FLORENCE- The Pinal County Board of Supervisors is planning on a future that includes growth and an increase in trails throughout the rural and urban areas.
At a recent Board meeting, the Supervisors listened intently to a presentation by Kent Taylor owner of Round Trip Bike Shop in Casa Grande. Taylor's 15-minute presentation before the board highlighted his vision of a series of trails throughout the County. "Myself, and others, envision a time in the not too distant future that there will be trail links from communities within the county," Taylor said. He went on to explain that the definition of a trail, according to the Arizona Trails 2000 Plan, is "any pathway or roadway, usually unpaved, used for recreational activities."
Following the presentation, the Supervisors commended Taylor and the group of trails enthusiasts that attended the Board meeting. "I think the timing is excellent," said Supervisor Jimmie Kerr (District 3), "due to growth, now is the best time to plan for trails."
In December, Chairman Sandie Smith (District 2) was presented a check from the Arizona State Trails Heritage Fund for $132,000 to finance the development of a trailhead entrance to the Lost Goldmine Trail. Chairman Smith worked with the Superstition Area Land Trust (SALT), the Superstition Horsemen's Association, ADOBE and the Superstition Mountain Historical Society to help bring about the 11-mile trail located at the base of the Superstition Mountains.
"It's a quality of life issue and it's going to show from your efforts," Chairman Smith said following Taylor's presentation. "I'm pleased to be working with groups like the Superstition Horseman's Association, they're groups that can get things done."
Supervisor Lionel Ruiz (District 3) is continuing his commitment to working with groups like the Middle Gila Conservation Partnership to see that trails are a part of Pinal County. In his comments to Taylor and the trail enthusiasts, Supervisor Ruiz encouraged them to keep on working. "I would like to commend you for how you are going about this. Keep working on the partnerships you are developing with trail groups in the county."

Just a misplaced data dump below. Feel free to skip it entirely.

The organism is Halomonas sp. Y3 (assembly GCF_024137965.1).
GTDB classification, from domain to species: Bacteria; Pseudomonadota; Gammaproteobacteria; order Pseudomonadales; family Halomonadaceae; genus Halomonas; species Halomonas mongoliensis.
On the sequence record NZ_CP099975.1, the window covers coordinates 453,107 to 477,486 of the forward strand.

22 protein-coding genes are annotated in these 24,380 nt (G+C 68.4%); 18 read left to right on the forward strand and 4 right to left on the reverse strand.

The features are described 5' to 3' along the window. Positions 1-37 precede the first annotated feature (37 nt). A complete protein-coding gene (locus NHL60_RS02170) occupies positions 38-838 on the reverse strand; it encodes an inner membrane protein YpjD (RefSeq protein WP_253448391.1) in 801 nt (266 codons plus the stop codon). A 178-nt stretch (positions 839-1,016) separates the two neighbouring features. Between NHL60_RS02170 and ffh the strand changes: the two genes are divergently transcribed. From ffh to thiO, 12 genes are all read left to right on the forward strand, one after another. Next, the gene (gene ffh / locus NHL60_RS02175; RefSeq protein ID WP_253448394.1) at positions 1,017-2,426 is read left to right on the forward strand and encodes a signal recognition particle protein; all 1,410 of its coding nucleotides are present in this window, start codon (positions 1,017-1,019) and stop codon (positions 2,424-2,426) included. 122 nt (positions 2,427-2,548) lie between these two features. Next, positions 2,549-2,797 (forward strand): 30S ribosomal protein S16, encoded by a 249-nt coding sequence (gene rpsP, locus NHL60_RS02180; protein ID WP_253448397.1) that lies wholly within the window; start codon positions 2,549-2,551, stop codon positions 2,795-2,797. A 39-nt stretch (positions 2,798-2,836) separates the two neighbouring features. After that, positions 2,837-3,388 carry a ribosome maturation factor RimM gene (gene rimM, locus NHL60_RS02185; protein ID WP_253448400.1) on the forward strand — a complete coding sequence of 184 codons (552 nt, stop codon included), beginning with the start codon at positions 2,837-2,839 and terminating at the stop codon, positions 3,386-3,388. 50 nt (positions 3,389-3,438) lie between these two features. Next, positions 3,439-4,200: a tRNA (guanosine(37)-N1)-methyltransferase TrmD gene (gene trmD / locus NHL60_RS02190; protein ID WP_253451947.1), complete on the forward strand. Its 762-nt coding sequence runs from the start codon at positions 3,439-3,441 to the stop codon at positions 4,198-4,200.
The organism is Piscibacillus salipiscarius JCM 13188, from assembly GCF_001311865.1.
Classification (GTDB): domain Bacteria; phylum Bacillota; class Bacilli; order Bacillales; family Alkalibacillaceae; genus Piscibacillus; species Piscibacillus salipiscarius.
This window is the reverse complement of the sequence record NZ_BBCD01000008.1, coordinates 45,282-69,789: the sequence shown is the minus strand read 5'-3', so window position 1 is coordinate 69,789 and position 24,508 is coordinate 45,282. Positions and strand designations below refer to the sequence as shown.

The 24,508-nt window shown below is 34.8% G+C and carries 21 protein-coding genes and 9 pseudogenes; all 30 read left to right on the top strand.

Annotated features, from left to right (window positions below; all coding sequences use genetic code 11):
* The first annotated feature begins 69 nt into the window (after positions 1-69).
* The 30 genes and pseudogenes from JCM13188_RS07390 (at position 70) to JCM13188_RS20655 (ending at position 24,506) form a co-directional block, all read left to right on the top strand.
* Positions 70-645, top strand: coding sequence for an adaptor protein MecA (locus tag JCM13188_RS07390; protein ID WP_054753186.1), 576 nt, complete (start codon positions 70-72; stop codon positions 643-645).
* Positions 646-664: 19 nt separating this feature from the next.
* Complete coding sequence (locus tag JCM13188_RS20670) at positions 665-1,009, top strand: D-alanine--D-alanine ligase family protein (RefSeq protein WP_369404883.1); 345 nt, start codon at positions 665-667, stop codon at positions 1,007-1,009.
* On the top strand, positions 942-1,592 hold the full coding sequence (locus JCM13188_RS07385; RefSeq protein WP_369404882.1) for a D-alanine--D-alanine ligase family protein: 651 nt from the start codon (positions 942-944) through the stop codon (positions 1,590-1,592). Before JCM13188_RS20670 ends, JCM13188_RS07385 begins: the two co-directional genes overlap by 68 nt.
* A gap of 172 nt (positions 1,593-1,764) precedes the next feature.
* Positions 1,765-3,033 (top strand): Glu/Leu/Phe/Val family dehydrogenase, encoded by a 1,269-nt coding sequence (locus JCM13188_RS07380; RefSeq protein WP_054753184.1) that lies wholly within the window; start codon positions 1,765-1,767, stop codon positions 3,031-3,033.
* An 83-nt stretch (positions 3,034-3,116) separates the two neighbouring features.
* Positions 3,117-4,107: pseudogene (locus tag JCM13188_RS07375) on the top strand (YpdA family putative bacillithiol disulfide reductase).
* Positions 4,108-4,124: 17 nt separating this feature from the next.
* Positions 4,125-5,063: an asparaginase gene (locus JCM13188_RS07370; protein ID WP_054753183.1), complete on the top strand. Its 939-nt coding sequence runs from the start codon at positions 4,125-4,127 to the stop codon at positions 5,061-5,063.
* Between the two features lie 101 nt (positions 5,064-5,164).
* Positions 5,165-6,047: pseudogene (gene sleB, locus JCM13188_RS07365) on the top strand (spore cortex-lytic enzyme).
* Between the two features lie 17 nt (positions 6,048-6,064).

Over President's Day weekend, over 4000 people converged on Willow Springs Ranch for the "24 Hours in the Old Pueblo" mountain bike race. Bikers from around the country tested their racing skills in the first big race of the mountain biking season. In fact, the event has become one of the largest independent races in the United States.
Todd Sadow, President of Epic Rides said he looks forward to working with the Board on the issue of trails inside Pinal County. Sadow's company oversees the development of the 24 Hours race and another mountain bike race in the Oracle, San Manuel and Mammoth area called the "Soul Ride."
"I would work with the Supervisors in a heartbeat," Sadow said while answering calls on his radio during the two-day race. "I know development will be here eventually and I would like to see the amenities nearby. It would be nice for people to spend their money here and not just in Pima County." After answering a call asking when the riders would have to have their lights mounted on their bikes Sadow added, "Events like this have a real good economic benefit for the area."
When asked about the economic benefit he has seen during the early stages of the event, C.J. Vincent of Way Out West Lodging and Bicycling summed it up by saying, "This thing has gotten big, just look at all the license plates!"